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Air Tightness Testing: When, How Much & How Long?

Air Tightness Testing: When, How Much, and How Long Will It Take?

Three of the most common questions about air tightness testing are: When should it be carried out? How much does it cost? And, how long does a test take?

In this article we’ll answer these questions.

When should an air tightness test take place?

The dwellings comprising a test sample should be chosen by the Building Control Body (BCB), working closely with the applicable air tightness testing firm. Around half of the tests for each type of dwelling should be undertaken during the building of the first 25% of the given dwelling type. The Building Control Body will receive the results of the tests, inclusive of any fails. This batch of tests are carried out at this early stage so that developers can learn any necessary lessons and make any modifications to the dwelling designs – or indeed make changes to their on-site procedures. It is in everyone’s interest to pinpoint issues before the majority of dwellings are completed.

Tests should only take place on buildings that are close to being complete.

How much does a test cost?

The cost of tests depends on various factors, including how many dwellings need to be tested and across how many locations they are distributed. With Air Tightness Testing Ltd., a single test costs from £190, with further tests on the same site starting at £40. A number of UK studies have demonstrated that a dwelling with excellent air tightness credentials can command a higher sale price due to reduced energy costs over the lifetime of the building.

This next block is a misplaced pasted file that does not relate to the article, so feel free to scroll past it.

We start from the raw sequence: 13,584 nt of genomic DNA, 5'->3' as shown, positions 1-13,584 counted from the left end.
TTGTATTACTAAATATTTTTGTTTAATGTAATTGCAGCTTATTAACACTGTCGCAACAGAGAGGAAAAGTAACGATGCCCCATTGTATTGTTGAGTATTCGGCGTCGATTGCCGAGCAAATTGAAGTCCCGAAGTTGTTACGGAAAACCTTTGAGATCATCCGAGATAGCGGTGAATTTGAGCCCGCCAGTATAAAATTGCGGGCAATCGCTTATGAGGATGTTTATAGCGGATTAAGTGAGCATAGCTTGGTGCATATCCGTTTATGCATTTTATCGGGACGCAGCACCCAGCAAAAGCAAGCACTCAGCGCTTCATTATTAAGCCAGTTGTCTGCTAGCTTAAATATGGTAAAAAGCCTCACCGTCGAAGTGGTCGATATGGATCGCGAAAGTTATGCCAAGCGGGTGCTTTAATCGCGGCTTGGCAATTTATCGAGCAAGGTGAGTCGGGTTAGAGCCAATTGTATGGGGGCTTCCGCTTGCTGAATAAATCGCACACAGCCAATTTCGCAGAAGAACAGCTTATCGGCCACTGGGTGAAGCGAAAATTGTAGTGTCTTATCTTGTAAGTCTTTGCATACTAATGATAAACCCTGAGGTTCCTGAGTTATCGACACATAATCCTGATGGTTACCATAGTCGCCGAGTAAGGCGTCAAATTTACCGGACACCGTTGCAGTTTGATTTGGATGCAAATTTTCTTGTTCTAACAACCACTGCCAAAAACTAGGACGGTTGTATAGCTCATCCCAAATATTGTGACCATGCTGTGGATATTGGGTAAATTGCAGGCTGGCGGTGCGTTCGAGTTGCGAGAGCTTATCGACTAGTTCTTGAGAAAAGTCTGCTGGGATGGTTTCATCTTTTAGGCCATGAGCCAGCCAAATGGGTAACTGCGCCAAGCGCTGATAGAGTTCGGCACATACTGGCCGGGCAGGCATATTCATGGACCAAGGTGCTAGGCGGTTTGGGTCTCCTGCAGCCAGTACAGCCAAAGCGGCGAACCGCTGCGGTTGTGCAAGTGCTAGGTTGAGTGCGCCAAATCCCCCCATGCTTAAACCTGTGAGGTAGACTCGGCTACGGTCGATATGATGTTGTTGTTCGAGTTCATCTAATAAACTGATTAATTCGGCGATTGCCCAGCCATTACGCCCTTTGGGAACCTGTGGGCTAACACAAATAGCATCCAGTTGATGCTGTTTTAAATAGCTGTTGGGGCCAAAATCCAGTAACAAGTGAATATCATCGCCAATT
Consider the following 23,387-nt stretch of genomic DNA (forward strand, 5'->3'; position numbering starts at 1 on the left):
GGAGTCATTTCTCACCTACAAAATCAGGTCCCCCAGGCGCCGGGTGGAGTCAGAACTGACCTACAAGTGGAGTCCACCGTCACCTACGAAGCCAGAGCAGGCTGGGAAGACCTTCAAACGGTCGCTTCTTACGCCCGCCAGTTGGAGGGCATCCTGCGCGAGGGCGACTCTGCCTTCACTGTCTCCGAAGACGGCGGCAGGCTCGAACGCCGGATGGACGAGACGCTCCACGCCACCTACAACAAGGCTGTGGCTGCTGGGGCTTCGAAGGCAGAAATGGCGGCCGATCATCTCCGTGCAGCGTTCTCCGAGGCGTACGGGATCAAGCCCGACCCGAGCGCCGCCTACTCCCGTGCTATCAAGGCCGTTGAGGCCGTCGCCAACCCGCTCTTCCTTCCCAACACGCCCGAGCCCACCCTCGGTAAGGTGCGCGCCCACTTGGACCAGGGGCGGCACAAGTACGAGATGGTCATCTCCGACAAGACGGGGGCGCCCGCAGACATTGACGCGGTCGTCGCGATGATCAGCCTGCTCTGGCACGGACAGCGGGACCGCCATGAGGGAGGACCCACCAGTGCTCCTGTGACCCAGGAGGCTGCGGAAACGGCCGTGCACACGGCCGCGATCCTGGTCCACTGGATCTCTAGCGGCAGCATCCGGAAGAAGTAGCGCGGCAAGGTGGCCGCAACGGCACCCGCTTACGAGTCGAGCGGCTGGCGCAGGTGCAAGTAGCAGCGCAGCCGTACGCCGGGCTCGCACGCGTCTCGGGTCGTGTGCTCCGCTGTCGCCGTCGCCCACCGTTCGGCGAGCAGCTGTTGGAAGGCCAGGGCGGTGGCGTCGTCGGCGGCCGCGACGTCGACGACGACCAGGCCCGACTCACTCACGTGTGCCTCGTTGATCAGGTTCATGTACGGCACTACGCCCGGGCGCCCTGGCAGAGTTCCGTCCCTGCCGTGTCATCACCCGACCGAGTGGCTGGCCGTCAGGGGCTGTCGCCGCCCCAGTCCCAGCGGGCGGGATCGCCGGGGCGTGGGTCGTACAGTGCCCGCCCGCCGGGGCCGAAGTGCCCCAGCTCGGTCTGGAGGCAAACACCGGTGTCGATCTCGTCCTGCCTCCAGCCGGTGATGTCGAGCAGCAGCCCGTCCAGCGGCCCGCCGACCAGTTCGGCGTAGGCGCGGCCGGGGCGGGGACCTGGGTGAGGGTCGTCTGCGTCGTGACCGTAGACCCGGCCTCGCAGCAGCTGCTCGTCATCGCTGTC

How long does it take?

Usually under two hours. Once again, the precise answer to this question depends on various factors, chiefly: the size of the dwelling being tested, the number of apertures that must be taped over and the availability (or not) of building plans. Ideally these plans should be provided in electronic format. If the test is successful, details of the pass should be sent to the building control body within seven days.

What if the test fails?

A failed air permeability test demands that any problems are pinpointed. There are areas in dwellings where issues commonly arise, so identifying the problem is often straightforward. The issues should be addressed and a new test carried out. Tests should be repeated until the building passes. In such circumstances, another building of the same type should be tested, with a view to increasing the sample size.

iATS Registered and UKAS Recognised


We are registered with iATS (Independent AirTightness Testing Scheme) and use equipment calibrated by UKAS laboratories. Our testing procedures are also recognised by UKAS.